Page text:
Disciple

Boyd’s Bible Dictionary:

(learner). Follower of Christ (Matt. 10:24); of John (Matt. 9:14). Applied specially to the twelve (Matt. 10:1; 11:1; 20:17).

Concise Bible Dictionary:

This word signifies strictly “a learner” or “pupil.” The Pharisees had such, whom they taught to fast (Matt. 22:16; Mark 2:18). John the Baptist had disciples, who likewise fasted (Matt. 9:14; Luke 5:33; John 3:25). The Lord Jesus had His disciples: the apostles whom He chose to be with Him are called His “twelve disciples” (Matt. 11:1); but in other places the term is applied to all who followed the Lord, many of whom “went back and walked no more with him” (John 6:60-66). When great multitudes followed the Lord, He turned to them and bade them count the cost of really following Him. Such an one must hate (in comparison with Christ) all his natural relations and his own life also. He must take up his cross and follow Christ, and he must forsake all that he had, or he could not be His disciple (Luke 14:26-33). On another occasion Jesus said to the Jews that believed on Him, “If ye abide in my word, ye are truly my disciples” (John 8:31). It was true association in heart with a rejected Christ (Matt. 10:24-25; John 15:8).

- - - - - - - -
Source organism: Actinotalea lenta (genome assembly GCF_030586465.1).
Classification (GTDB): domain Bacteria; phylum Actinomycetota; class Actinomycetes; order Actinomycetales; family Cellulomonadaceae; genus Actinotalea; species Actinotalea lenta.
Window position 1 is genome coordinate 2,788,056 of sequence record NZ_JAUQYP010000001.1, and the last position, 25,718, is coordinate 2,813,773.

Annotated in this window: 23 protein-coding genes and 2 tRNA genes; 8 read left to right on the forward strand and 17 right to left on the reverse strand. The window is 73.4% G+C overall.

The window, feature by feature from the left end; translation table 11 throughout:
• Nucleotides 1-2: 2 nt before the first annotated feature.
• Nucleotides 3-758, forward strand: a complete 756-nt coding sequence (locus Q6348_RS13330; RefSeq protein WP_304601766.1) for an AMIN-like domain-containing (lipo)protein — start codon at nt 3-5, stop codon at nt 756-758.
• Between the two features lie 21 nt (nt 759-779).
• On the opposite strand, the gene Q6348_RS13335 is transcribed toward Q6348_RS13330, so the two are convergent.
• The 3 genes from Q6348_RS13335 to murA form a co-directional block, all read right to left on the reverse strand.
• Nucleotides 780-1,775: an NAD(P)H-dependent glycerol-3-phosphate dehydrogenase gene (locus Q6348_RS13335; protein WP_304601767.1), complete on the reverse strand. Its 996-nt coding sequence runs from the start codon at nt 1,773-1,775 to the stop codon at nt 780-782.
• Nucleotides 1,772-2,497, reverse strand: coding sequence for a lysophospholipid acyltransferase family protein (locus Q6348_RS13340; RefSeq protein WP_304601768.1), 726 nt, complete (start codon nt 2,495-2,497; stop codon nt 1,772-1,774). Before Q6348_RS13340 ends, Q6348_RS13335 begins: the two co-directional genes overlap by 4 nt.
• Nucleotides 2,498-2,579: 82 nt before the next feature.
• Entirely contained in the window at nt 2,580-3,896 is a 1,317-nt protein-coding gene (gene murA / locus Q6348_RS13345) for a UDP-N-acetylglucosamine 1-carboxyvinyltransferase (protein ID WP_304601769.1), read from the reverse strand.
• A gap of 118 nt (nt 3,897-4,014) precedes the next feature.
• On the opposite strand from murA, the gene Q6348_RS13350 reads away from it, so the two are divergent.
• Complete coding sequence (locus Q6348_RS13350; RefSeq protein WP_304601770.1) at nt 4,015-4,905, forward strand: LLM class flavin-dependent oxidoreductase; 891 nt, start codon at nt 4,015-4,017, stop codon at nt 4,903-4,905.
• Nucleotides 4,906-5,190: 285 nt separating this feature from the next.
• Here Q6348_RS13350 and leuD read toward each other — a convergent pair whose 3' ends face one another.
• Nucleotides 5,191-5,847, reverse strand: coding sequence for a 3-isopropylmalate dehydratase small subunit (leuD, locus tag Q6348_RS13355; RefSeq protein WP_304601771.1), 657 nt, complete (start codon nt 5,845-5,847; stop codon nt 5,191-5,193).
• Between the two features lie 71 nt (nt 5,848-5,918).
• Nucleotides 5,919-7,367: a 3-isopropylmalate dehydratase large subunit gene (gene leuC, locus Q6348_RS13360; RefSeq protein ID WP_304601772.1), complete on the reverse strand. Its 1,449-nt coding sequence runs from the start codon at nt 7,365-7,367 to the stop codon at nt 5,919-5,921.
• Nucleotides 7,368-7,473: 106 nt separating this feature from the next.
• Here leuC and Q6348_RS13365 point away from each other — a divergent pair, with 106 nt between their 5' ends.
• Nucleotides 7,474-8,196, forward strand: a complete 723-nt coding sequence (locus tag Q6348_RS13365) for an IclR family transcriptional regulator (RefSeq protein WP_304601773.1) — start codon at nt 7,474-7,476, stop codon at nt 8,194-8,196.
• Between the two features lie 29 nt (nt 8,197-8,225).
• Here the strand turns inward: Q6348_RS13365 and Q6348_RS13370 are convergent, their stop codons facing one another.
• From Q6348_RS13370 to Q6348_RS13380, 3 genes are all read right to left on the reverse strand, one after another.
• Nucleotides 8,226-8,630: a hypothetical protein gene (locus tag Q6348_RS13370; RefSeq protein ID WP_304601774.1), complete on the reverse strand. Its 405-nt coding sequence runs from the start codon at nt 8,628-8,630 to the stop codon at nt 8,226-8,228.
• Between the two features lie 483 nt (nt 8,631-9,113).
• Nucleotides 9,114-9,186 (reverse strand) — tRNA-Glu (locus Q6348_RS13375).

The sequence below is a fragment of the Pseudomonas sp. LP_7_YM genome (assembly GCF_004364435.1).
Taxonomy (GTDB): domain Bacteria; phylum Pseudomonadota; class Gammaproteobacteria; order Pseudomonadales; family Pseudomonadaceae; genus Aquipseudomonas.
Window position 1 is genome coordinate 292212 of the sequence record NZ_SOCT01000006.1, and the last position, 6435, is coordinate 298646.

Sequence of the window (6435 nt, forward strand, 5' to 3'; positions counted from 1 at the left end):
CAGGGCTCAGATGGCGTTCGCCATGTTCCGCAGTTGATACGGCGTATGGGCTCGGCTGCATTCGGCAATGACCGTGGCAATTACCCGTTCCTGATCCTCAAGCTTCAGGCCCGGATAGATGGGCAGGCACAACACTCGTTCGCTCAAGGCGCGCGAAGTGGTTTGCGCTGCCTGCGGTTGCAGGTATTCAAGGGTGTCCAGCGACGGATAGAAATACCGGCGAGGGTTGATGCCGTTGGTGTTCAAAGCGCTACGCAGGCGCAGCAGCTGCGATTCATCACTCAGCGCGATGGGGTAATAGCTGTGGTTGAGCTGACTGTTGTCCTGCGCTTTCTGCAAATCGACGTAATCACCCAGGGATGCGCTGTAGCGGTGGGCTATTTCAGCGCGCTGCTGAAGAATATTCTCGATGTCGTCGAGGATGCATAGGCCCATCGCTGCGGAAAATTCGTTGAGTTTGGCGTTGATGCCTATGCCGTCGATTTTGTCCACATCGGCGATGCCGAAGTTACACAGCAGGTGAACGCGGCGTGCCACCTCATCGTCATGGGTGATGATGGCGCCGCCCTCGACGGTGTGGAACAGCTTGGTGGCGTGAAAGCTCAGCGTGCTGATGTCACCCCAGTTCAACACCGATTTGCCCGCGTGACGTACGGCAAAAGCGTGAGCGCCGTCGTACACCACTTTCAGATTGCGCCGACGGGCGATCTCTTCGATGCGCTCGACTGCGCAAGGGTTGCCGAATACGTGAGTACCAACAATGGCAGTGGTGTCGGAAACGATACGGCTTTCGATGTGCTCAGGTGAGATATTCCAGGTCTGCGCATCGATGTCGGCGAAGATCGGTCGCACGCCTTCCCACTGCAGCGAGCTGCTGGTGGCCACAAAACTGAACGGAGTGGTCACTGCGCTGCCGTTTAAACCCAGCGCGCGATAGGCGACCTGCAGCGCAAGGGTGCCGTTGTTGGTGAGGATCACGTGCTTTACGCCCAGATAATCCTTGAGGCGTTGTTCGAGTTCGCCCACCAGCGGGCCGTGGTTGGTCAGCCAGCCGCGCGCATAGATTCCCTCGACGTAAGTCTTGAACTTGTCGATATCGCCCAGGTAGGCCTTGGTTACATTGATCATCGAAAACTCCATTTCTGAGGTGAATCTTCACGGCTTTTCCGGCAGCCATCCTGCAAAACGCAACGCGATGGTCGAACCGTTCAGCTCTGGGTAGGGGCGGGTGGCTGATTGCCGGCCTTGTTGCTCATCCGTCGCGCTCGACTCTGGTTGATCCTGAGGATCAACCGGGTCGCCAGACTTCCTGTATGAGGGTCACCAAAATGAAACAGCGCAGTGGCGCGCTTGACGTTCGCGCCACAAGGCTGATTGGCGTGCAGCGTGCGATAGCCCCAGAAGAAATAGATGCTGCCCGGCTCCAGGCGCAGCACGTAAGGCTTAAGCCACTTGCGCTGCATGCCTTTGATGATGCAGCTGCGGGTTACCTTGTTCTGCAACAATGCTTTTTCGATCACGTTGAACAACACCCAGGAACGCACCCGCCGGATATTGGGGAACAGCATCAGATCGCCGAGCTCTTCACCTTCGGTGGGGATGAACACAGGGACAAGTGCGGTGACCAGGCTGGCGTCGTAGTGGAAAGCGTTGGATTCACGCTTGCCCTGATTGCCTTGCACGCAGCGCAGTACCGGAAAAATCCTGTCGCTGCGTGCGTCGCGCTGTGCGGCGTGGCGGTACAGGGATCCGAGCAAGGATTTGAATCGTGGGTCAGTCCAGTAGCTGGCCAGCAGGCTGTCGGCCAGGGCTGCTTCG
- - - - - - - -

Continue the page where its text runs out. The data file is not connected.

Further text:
From Manners and Customs of the Bible:

Luke 2:46. They found him in the temple, sitting in the midst of the doctors, both hearing them, and asking them questions.
There were several places within the Temple area where doctors of the law met their disciples. One of these places was in the cloisters described in the note on Matthew 24:1 (#704). Another was in the synagogue which was in the Temple enclosure. After service the doctors admitted any who wished to converse with them on matters pertaining to the law. There were also other places resorted to for a similar purpose; and Lightfoot declares that it was not impossible for Jesus to have been in the great Sanhedrim itself.
There is no reason to suppose that in the conversation which Jesus held with these learned men there was anything like controversy. He simply followed the custom of the time, which allowed anyone who chose to question the doctors on any points on which they desired information.